Have you ever shucked an oyster? It’s not as complicated as you might think…

Oysters are all the rage here in Florida. In some local restaurants, you’ll pay up to $6.00 per shuck.

But did you know you might be able to buy them for as little as $0.50 per oyster at your local market (if you live on or near the coast)? In fact, the local market store of Naples legends, Oakes Farms Market, has fresh Gulf Oysters on sale right now (through April 13th, 2018) and I have to say, they are amazing!

The Lowdown on Oysters in My Life

I had never tried an oyster until we moved back to Florida. And then only fried. But I have to admit, I loved them.

The idea of raw oysters, though? It was a bit strange. You know what I mean.

Until Irma came. During that Hurricane, I threw all caution to the wind one night when our friend ordered a dozen oysters. A few of our friends eat them, Stefan started eating them again recently after a bad incident many moons ago…and the oysters in Destin looked and smelled awesome.

And they were. Our friend Luke has just the right combination of goodies to make them delicious. And today I’m sharing the secret with you!

Since that day, we’ve ordered oysters a few times at local restaurants and not been disappointed. Cold Water Gulf Oysters are frequently found here and a few others at oyster bars. In Naples, they range from $2 to $6 per shuck. Oysters should have a distinctly sweet watery flavor or non-existent flavor. If they smell strange at all, do not eat them!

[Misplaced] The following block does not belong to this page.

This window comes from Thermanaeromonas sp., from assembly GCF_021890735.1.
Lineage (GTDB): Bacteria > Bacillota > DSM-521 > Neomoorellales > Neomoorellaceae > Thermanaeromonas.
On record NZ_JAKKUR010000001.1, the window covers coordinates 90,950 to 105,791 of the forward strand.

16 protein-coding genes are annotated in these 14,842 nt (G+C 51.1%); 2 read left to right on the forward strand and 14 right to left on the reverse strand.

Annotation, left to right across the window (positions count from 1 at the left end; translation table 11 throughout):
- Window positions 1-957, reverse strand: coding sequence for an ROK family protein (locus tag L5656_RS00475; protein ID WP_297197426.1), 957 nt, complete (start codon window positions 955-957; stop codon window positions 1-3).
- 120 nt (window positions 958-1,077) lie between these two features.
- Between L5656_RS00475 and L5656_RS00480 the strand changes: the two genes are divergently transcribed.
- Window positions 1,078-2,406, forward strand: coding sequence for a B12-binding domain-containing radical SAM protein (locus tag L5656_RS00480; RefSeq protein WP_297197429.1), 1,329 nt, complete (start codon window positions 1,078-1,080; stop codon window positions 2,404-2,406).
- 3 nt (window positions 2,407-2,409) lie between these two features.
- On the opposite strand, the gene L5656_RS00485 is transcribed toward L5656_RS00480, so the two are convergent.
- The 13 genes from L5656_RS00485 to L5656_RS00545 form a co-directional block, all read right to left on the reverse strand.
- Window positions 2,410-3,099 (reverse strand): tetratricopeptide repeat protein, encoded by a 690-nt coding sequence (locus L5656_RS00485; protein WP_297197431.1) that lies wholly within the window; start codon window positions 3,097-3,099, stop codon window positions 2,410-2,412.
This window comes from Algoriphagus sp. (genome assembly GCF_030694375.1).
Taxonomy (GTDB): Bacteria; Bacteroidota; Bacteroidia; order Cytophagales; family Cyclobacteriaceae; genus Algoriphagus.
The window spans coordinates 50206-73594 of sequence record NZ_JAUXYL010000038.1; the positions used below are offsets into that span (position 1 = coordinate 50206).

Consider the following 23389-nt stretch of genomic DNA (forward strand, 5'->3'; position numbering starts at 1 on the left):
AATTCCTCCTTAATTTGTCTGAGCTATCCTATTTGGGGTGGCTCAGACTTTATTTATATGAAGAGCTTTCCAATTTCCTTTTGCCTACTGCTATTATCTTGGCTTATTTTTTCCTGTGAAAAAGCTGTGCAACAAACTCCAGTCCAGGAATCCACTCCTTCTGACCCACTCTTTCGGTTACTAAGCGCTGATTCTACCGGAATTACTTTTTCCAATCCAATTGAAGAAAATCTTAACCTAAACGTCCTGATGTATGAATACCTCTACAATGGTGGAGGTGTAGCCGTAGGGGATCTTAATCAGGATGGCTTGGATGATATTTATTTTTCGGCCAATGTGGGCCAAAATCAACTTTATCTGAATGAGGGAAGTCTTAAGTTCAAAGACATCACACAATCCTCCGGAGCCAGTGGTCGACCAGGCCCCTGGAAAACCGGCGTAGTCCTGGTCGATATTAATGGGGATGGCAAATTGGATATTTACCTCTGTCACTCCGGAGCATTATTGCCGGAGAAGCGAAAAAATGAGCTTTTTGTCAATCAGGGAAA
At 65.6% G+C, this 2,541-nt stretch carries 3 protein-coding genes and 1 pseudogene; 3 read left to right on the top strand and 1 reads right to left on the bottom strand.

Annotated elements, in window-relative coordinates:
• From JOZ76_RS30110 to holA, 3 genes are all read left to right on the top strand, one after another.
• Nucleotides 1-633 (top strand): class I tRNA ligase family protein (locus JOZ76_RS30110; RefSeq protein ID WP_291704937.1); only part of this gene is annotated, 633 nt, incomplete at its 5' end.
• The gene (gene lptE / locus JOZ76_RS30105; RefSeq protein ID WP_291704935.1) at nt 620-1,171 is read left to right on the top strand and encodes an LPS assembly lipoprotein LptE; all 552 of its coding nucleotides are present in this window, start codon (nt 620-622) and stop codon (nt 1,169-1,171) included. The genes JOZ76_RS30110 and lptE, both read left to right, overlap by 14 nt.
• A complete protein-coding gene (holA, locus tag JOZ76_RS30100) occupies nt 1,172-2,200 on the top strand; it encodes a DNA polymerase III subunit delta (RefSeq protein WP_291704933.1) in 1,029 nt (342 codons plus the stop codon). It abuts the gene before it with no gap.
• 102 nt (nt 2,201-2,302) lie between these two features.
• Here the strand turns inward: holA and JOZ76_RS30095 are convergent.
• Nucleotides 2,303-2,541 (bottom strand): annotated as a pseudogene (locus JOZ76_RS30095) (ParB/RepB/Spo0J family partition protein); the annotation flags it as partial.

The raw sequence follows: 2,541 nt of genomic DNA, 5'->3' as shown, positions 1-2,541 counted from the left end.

How to Shuck Oysters

In order to shuck oysters, you will need an Oyster Knife. You can probably get one at your local fish market. Or pick one up on Amazon. It has a distinctly curved side and nose which will help you pry into the oyster shell.

You will also need a towel to hold the oysters and protect your hand. Or get yourself a kevlar glove for real safety.

Watch my short video below on how to shuck oysters:

Or click here to watch it on YouTube. And please like the video and subscribe if you enjoy it.

Check your oyster to make sure it is not open. If it is, you will likely notice the very fragrant, not pleasant smell. They spoil quickly!

To open the oyster, firmly grip the shell in one hand and the knife in your dominant hand. At the back edge of the oyster, there is a crease between the top and bottom of the shell. You need to find your way in between those pieces with your knife. The rounded side of the knife should face upward.

You are applying firm pressure, but not so much that you should fear losing control of the knife. Out of 18 oysters, we had 1 that was just impossible to open. And two that opened without us. One smelled terrible and one must have only been dead a moment. But there’s no point in risking food poisoning so we tossed it anyways!

Once you have cracked open the oyster, you will slide the knife down the side and into the back of the oyster to cut the foot.

And then repeat the move on the other side of the shell to completely free the oyster.

Place your oysters on a bed of crushed ice and they’re ready to eat!

To serve your oysters, I suggest the following accompaniments:

  • Fresh lemon juice
  • Saltine Crackers
  • Cocktail Sauce
  • Horseradish
  • Tabasco Sauce

Squeeze lemon juice over the oyster in the shell.

Take a Saltine cracker and place the oyster meat on the cracker. Top with cocktail sauce, horseradish, and Tabasco to taste. Devour in a single bite!

Now that you know all the tricks of shucking oysters and making them taste amazing, you can be the hero of the party or really impress your partner one night with your skills. Oysters are also rather filling. So with just 12-18 oysters, two people will be very full…or a larger group can have them as an appetizer.

Are you a fan of oysters? If so, what if your favorite way to eat them? Do you ever buy them yourself and shuck them?  

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